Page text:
A version of this story appeared in the June 12 edition of CNN’s Coronavirus: Fact vs. Fiction newsletter. Sign up here to receive the need-to-know headlines every weekday.

(CNN)Want to rally for Trump? You’ve got to sign a coronavirus liability waiver first.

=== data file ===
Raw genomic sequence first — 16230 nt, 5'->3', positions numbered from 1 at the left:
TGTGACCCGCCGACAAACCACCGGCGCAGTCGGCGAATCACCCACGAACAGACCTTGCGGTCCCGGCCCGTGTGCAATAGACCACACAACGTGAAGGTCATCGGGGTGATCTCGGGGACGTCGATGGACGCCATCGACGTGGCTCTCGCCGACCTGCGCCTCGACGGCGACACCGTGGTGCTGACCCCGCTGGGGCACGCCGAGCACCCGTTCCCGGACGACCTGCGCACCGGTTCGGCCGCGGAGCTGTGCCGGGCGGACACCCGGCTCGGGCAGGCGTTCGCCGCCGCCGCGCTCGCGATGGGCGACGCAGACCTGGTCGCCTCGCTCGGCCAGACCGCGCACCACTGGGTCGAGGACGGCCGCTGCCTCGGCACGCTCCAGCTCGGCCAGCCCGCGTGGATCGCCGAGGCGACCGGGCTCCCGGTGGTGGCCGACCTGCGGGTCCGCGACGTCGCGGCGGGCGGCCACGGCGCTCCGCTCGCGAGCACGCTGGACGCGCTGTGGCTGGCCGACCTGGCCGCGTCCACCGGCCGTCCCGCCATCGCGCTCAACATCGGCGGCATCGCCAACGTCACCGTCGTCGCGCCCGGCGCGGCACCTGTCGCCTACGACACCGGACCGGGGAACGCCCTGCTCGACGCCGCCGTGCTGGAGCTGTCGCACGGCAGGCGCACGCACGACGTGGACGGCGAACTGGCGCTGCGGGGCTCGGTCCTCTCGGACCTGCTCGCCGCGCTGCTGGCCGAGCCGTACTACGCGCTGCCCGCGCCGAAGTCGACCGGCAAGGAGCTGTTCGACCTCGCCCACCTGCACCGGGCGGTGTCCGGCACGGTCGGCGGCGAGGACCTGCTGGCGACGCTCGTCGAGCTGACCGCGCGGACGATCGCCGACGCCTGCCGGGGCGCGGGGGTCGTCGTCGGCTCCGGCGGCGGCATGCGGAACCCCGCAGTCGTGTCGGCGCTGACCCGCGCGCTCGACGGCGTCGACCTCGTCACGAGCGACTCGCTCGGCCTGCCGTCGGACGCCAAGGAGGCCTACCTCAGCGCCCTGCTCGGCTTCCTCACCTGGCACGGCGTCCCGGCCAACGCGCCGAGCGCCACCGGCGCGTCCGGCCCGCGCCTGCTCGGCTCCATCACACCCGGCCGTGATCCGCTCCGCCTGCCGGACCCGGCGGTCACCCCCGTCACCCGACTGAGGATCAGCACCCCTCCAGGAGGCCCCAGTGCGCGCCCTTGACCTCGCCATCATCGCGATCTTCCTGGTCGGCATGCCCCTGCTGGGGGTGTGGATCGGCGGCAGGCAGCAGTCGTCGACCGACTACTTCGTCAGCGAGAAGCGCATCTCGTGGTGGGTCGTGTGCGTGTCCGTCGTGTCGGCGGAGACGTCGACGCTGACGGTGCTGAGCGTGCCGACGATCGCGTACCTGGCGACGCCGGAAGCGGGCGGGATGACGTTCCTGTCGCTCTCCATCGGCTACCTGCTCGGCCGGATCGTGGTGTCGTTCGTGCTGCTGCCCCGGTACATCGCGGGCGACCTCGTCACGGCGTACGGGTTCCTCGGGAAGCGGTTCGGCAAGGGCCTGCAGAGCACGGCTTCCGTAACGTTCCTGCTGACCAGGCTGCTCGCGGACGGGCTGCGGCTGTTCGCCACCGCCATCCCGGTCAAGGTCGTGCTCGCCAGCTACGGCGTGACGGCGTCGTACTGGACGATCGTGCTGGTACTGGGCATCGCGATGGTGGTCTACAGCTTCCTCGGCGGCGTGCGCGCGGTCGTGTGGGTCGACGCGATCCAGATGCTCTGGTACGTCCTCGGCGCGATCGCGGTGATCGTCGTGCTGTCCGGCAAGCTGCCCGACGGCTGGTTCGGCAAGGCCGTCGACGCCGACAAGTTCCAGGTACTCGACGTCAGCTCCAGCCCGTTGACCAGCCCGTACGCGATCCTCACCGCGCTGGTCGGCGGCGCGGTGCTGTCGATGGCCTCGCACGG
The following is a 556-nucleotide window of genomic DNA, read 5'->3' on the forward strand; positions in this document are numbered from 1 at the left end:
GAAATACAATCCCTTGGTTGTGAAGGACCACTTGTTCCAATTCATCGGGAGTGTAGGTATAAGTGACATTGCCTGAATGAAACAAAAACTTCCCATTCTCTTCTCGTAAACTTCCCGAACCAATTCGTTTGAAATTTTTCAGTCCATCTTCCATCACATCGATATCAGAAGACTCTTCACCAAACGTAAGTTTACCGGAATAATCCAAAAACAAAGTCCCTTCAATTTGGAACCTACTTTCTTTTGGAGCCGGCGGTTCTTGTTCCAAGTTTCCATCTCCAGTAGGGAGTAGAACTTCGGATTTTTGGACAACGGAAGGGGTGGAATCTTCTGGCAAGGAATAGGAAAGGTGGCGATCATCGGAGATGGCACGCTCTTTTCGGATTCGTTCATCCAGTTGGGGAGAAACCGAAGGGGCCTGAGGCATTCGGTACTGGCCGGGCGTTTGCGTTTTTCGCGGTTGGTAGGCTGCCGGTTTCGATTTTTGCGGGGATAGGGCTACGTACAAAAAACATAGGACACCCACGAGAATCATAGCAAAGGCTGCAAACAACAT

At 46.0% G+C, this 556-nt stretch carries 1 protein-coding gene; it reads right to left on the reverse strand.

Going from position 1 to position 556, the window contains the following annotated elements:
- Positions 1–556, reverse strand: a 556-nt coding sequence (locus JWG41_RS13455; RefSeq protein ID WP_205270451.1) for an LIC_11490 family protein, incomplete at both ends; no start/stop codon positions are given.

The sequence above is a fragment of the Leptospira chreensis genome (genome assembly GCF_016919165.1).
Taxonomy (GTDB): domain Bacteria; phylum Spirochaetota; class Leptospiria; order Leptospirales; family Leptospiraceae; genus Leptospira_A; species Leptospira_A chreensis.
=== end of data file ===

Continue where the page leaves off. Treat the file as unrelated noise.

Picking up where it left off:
Attendees of the President’s upcoming rally in Tulsa, Oklahoma, must agree not to sue the campaign if they contract the virus. The disclaimer states that they “voluntarily assume all risks related to exposure to COVID-19 and agree not to hold Donald J. Trump for President, Inc. … liable for any illness or injury.” Waivers like these are likely to become a regular part of American life as the country continues to reopen and the coronavirus remains a threat, Catherine Sharkey, a professor at New York University School of Law, says. But they only offer a base level of protection.The rally announcement comes as cases are on the rise in nearly half of US states, where lockdowns have lifted and people have begun returning to normal life. Experts say the uptick shows some Americans are not adhering to social distancing, or wearing face coverings, as recommended by the World Health Organization (WHO). “Covid’s not taking a summer vacation,” Dr. William Schaffner told CNN, urging people to be “careful” rather than “carefree” to avoid an increase in cases. Otherwise, we could see another spike in infections this autumn.Read MoreYOU ASKED. WE ANSWEREDQ: Is a bad Covid-19 autumn a done deal?A: The short answer: No. But people have to be proactive, experts say. “It really does depend on what we do from here,” said Dr. Mark McClellan, the former US Food and Drug Administration Commissioner, adding that he is concerned about the recent rise in Covid-19 cases in a number of states. McClellan told CNN that local leaders should watch hospitalization numbers carefully as they are a good measure of the pandemic. There is often a lag behind the actual transmission of the virus, by about 10 days or more, so steps to slow re-openings need to be taken swiftly if there are signs of a surge.Send your questions here. Are you a health care worker fighting Covid-19? Message us on WhatsApp about the challenges you’re facing: +1 347-322-0415. WHAT’S IMPORTANT TODAYGlobal markets stabilize after coronavirus fears spark Wall Street sell-offGlobal stocks were mixed Friday after fears of a sharp increase in coronavirus cases produced the worst day for US markets since March.US stocks were hammered on Thursday as fears about a surge in infections and a somber economic outlook from the US Federal Reserve forced investors to confront risks that had been pushed aside during the huge market rally that has taken place since lockdowns went into force.In Yemen’s Aden, Covid-19 death rates could exceed wartime fatalities Ghasan Saleh starts digging graves at the break of dawn to prepare for the dead bodies that will come in droves. Two men in white hazmat suits appear atop an approaching pickup truck. They hastily drop a corpse into a hole and cover it with dirt.In Aden, the seat of power of the UN-recognized government in war-torn Yemen, local medical authorities say that death rates are soaring, despite a relative lull in a war that has ravaged the country, Sarah El Sirgany and Sam Kiley write. Existing polio vaccine could help protect against coronavirusAs the world races to produce an effective Covid-19 vaccine, some experts are turning their attention to a polio immunization as a way to provide temporary protection against coronavirus. There is plenty of evidence that existing inoculations, such as polio vaccines, protect children against a wide range of infections and it’s worth trying them out against the coronavirus, a team of experts wrote in Science magazine Thursday.Cases accelerate in Latin America, AfricaCountries in Latin America and the Caribbean have recorded more than 1.5 million combined Covid-19 cases as of Thursday evening, according to Johns Hopkins University. Meanwhile, the number of cases in Africa has doubled in less than 20 days and the WHO is warning of a shortage of test kits. ‘Graves’ dug on Rio’s Copacabana beach to protest pandemic handling Brazilian activists have dug 100 symbolic graves on Rio’s Copacabana Beach, in protest over the country’s response to the Covid-19 outbreak, which has left more than 40,000 people dead.President Jair Bolsonaro has denied accusations that he tried to downplay the current coronavirus situation in the country by not reporting cumulative data. Activists from the Brazilian NGO Rio de Paz dig mock graves on Copacabana beach.Activists from the Brazilian NGO Rio de Paz dig mock graves on Copacabana beach.Activists from the Brazilian NGO Rio de Paz dig mock graves on Copacabana beach.ON OUR RADARAs museums and cultural institutions around the globe work to document the pandemic for future generations, these are the images that people have shared of this pivotal moment in history. The death of a single mother in the Philippines, who was trying to get a bus home during the country’s lockdown, has led to widespread anger online, and prompted the government to look into how it treats stranded workers.India has overtaken the UK to become the fourth worst-affected country from Covid-19.British Airways, Easyjet and Ryanair have launched legal action against the UK government’s quarantine rules, which require anyone coming into the country to self-isolate for 14-days. Miss going through security, waiting in long lines and boarding a plane? One Taiwanese airport is offering “pretend to go abroad” tours while people wait to travel again. Even Queen Elizabeth II is making video calls. The 94-year-old British monarch conducted her first-ever virtual conference, speaking with her daughter Princess Anne and a group of carers. The Maldives, where some lucky honeymooners were stranded at luxury resorts amid lockdowns, will reopen to all visitors next month with no restrictions. TOP TIPS“Masks really work,” Dr. Christopher Murray, director of the Institute for Health Metrics and Evaluation at the University of Washington, says. But even though masks provide about 50% protection, only 40% of Americans are wearing them, he said. And he predicts that number will slip even further. Social distancing works, he added, but people will steadily continue to widen their circle of contacts. “Those are two things that are really within the control of people,” Murray said. His team’s model now projects that 169,890 people will die from Covid-19 in the US by October 1. Daily deaths will likely decrease through June and July, but the country likely will see a sharp rise in deaths in September, the model projects.TODAY’S PODCAST”What we need here is guidance on how to live our lives with this new deadly virus that isn’t going anywhere for some time.” — Julia Marcus, infectious disease epidemiologist As states begin to reopen and social distancing rules are relaxed, how do we decide what is safe to do and what isn’t? CNN’s Chief Medical Correspondent Dr. Sanjay Gupta speaks to experts about quarantine fatigue and why we need guidelines for socializing safely. Listen Now.